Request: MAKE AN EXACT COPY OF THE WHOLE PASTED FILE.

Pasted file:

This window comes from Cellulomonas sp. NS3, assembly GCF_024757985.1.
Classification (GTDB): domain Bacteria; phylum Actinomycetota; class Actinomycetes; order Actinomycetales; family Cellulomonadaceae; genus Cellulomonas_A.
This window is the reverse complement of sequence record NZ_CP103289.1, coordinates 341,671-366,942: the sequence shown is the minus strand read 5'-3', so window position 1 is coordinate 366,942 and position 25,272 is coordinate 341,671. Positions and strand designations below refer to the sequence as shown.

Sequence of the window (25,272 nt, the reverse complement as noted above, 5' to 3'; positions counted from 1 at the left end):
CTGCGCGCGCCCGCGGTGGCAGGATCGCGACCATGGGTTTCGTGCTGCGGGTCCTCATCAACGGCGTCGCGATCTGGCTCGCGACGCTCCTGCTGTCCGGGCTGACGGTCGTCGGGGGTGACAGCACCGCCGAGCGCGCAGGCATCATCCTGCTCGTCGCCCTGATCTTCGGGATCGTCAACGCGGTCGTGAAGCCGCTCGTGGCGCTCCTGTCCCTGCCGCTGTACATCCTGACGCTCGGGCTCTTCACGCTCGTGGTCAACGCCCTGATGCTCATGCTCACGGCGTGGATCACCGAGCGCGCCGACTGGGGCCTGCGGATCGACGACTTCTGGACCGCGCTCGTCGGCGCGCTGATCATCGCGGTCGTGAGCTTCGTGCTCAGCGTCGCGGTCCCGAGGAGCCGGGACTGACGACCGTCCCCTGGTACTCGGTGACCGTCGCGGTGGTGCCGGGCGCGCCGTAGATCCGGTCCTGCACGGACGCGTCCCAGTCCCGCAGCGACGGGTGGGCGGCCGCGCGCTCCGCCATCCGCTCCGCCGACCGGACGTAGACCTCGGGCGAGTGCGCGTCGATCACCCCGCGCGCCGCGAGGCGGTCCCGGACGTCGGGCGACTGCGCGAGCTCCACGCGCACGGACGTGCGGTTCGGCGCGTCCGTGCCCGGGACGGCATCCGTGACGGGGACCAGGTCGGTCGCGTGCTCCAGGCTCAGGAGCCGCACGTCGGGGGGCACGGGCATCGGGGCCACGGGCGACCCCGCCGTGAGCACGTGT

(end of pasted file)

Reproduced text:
This window comes from Cellulomonas sp. NS3, assembly GCF_024757985.1.
Classification (GTDB): domain Bacteria; phylum Actinomycetota; class Actinomycetes; order Actinomycetales; family Cellulomonadaceae; genus Cellulomonas_A.
This window is the reverse complement of sequence record NZ_CP103289.1, coordinates 341,671-366,942: the sequence shown is the minus strand read 5'-3', so window position 1 is coordinate 366,942 and position 25,272 is coordinate 341,671. Positions and strand designations below refer to the sequence as shown.

Sequence of the window (25,272 nt, the reverse complement as noted above, 5' to 3'; positions counted from 1 at the left end):
CTGCGCGCGCCCGCGGTGGCAGGATCGCGACCATGGGTTTCGTGCTGCGGGTCCTCATCAACGGCGTCGCGATCTGGCTCGCGACGCTCCTGCTGTCCGGGCTGACGGTCGTCGGGGGTGACAGCACCGCCGAGCGCGCAGGCATCATCCTGCTCGTCGCCCTGATCTTCGGGATCGTCAACGCGGTCGTGAAGCCGCTCGTGGCGCTCCTGTCCCTGCCGCTGTACATCCTGACGCTCGGGCTCTTCACGCTCGTGGTCAACGCCCTGATGCTCATGCTCACGGCGTGGATCACCGAGCGCGCCGACTGGGGCCTGCGGATCGACGACTTCTGGACCGCGCTCGTCGGCGCGCTGATCATCGCGGTCGTGAGCTTCGTGCTCAGCGTCGCGGTCCCGAGGAGCCGGGACTGACGACCGTCCCCTGGTACTCGGTGACCGTCGCGGTGGTGCCGGGCGCGCCGTAGATCCGGTCCTGCACGGACGCGTCCCAGTCCCGCAGCGACGGGTGGGCGGCCGCGCGCTCCGCCATCCGCTCCGCCGACCGGACGTAGACCTCGGGCGAGTGCGCGTCGATCACCCCGCGCGCCGCGAGGCGGTCCCGGACGTCGGGCGACTGCGCGAGCTCCACGCGCACGGACGTGCGGTTCGGCGCGTCCGTGCCCGGGACGGCATCCGTGACGGGGACCAGGTCGGTCGCGTGCTCCAGGCTCAGGAGCCGCACGTCGGGGGGCACGGGCATCGGGGCCACGGGCGACCCCGCCGTGAGCACGTGT